We cried about Apartheid, but we are crying today still because we see nothing better.
Veliswa Boma wakes up at 4:45 in the morning. Her house, a patchwork of corrugated iron sheets and cardboard panels located on the outskirts of Joza, a township in South Africa, is dark and cold. She rises from the tattered mattress on a dirt floor and squeezes the mattress together to keep the layers from separating as she lifts it and leans it behind a refrigerator used as a cupboard. She then bends to collect the plastic bags lining the floor, shoving them in a corner of her shack near the bucket used as a toilet.
Light creeps through holes in the thin walls and through slits in the two-inch piece of wood barricaded against the opening of the shack to resemble a door. Veliswa's breath clouds the air in front of her as she carries the four damp blankets she slept beneath to the other side of the shack in five steps down, and adds them to the pile of blankets on top of her teenage daughter and her fifteen month old granddaughter, both still asleep in the darkness. Then she slips on dirty shoes, picks up two plastic buckets and walks out into the dull light of the morning to fetch water from the tap ten minutes away.
Twenty years have passed since the end of Apartheid, and Veliswa is just one of the millions of South Africans still in need of proper housing. The forty-three-year-old single mother has been on a waiting list for government housing for close to two decades. Her mother was on the list before her, but died before getting a house, and with each year that passes, Veliswa grows more fearful that she will not get a house in her lifetime and that her children and grandchildren will be left in the same situation that she is in now.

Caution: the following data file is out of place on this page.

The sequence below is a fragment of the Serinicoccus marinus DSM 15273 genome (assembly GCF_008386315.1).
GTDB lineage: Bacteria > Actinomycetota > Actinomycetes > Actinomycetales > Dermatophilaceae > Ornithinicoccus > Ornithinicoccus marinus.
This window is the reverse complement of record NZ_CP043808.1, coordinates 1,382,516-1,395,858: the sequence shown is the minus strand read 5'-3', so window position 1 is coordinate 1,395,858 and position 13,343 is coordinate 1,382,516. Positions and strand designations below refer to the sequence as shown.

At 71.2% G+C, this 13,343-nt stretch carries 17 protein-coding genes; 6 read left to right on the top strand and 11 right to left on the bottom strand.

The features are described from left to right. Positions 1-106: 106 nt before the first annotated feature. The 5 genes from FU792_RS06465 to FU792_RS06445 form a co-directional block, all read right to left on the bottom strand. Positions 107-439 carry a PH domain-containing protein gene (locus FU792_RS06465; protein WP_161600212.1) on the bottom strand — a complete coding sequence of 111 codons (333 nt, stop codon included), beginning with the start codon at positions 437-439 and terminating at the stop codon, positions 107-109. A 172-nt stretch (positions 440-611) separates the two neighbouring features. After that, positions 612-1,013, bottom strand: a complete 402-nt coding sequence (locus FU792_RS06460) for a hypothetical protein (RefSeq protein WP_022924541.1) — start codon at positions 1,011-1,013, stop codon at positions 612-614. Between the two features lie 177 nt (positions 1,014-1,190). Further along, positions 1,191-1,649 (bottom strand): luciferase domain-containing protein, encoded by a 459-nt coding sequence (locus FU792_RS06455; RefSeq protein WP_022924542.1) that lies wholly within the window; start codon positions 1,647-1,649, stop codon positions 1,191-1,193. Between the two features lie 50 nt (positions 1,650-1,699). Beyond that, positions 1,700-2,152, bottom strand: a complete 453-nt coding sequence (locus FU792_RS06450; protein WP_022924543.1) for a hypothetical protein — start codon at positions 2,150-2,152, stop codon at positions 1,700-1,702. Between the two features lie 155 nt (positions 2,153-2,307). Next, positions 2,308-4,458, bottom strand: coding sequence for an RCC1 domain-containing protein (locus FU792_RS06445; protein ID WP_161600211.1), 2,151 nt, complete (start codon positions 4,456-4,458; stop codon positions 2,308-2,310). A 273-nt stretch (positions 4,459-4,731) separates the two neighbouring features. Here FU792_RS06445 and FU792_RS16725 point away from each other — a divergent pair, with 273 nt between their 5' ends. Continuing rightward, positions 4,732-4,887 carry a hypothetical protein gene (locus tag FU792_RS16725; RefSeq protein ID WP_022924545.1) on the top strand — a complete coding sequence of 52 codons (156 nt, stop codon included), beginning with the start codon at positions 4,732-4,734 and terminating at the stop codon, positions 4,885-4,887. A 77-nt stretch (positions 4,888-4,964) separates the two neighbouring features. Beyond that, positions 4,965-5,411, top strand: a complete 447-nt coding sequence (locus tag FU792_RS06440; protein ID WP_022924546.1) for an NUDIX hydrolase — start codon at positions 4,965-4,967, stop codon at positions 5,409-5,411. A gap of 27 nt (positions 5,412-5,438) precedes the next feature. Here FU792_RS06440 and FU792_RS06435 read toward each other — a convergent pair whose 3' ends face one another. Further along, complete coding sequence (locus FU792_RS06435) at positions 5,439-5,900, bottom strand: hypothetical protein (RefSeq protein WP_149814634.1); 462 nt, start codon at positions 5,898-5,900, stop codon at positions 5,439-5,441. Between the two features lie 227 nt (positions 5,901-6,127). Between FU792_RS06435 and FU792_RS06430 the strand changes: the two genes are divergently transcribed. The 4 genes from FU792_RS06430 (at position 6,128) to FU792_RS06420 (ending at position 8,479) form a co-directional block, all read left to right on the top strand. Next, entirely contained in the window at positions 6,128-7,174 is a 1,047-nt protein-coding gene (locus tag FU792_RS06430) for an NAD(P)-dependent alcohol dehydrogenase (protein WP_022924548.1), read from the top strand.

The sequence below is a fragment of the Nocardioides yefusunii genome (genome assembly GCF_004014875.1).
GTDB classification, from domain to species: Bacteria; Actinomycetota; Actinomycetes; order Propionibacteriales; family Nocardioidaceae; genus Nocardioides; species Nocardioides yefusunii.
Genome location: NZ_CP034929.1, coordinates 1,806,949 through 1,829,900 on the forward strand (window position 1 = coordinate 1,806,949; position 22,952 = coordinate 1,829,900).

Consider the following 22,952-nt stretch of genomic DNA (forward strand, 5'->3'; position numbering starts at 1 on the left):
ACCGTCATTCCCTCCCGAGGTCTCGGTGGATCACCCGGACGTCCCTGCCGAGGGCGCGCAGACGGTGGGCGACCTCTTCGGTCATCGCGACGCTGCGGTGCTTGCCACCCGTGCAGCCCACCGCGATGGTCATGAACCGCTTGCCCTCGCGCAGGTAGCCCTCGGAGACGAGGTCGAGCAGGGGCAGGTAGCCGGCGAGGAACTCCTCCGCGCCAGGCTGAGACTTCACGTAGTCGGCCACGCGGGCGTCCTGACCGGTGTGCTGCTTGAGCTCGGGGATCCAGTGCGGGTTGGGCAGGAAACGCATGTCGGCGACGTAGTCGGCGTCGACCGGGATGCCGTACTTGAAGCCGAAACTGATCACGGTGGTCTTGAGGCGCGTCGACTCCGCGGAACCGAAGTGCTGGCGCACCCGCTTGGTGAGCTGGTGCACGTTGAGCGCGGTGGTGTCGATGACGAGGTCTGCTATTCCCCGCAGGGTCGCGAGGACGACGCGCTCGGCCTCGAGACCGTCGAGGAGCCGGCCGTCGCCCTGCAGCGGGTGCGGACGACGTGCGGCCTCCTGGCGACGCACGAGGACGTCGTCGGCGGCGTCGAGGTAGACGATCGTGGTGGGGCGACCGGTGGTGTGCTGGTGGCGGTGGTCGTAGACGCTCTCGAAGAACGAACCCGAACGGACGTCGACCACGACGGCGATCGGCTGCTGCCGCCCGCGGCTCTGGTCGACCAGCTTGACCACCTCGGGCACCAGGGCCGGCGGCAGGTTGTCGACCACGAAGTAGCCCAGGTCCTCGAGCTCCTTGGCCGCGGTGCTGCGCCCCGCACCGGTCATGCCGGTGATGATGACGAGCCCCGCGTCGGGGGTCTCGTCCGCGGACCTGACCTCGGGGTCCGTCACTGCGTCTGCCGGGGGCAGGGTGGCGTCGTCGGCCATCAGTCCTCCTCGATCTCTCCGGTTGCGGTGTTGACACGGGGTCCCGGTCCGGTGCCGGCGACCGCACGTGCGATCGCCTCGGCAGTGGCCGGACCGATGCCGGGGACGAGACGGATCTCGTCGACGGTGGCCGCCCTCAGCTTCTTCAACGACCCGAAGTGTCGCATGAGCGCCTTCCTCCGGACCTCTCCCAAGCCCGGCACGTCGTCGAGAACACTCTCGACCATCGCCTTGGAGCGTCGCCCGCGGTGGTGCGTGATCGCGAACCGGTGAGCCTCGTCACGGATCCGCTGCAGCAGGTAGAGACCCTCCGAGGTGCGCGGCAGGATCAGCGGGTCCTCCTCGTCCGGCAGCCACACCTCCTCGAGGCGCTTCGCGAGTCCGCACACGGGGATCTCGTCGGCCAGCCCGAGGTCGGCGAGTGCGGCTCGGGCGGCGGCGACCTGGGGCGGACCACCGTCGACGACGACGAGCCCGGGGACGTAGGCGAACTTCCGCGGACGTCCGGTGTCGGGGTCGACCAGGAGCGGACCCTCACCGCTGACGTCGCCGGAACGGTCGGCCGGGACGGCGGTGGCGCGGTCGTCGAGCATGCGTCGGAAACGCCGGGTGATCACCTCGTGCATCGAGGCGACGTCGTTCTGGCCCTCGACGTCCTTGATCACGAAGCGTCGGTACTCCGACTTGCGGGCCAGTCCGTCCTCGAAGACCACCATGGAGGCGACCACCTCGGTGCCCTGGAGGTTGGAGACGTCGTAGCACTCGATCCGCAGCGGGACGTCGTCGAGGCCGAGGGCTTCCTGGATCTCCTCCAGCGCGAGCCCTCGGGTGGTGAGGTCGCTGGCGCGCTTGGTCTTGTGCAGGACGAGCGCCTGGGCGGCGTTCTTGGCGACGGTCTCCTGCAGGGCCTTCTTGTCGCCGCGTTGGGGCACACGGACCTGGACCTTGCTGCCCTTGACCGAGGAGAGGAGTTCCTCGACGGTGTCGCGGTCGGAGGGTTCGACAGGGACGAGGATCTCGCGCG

The "Waiting List" is somewhat of a mythical arrangement everyone talks about. The belief is that a "waiting list system", with a housing "queue" exists somewhere, organized on a first come first serve basis. People patiently wait for their name to reach the top of the list, operating on the assumption that the longer a person has been waiting, the better chance he has of receiving a house as one becomes available. Various municipalities throughout South Africa established Anti-Land Invasion Units to prevent people from jumping ahead in line and to warrant the eviction of people from land, houses or buildings that they may occupy.
According to Kate Tissington, a senior researcher at SERI, the Socio-Economic Rights Institute of South Africa, politicians and government officials reinforce this idea and create the illusion that they are policing a rational, equitable system, however, "the reality is that there is no single queue. There is no waiting list. Instead there are a range of highly differentiated, and sometimes contradictory, policies and systems in place to respond to housing need."
In connection with the Community Law Centre (CLC), Tissington and a team of researchers at SERI spent significant time and resources investigating the housing demand and allocation process in South Africa before reaching this conclusion. Their findings, published in a report entitled "Jumping the Queue", Waiting Lists and other Myths: Perceptions and Practice around Housing Demand and Allocation in South Africa shed light into the housing crisis in South Africa and the corruption and misinformation surrounding state-subsidized houses.
While the government has constructed somewhere between two to three million RDP (Reconstruction and Development Program) Houses, the back-log of people waiting for a house continues to grow, as does the frustration of those who are left waiting.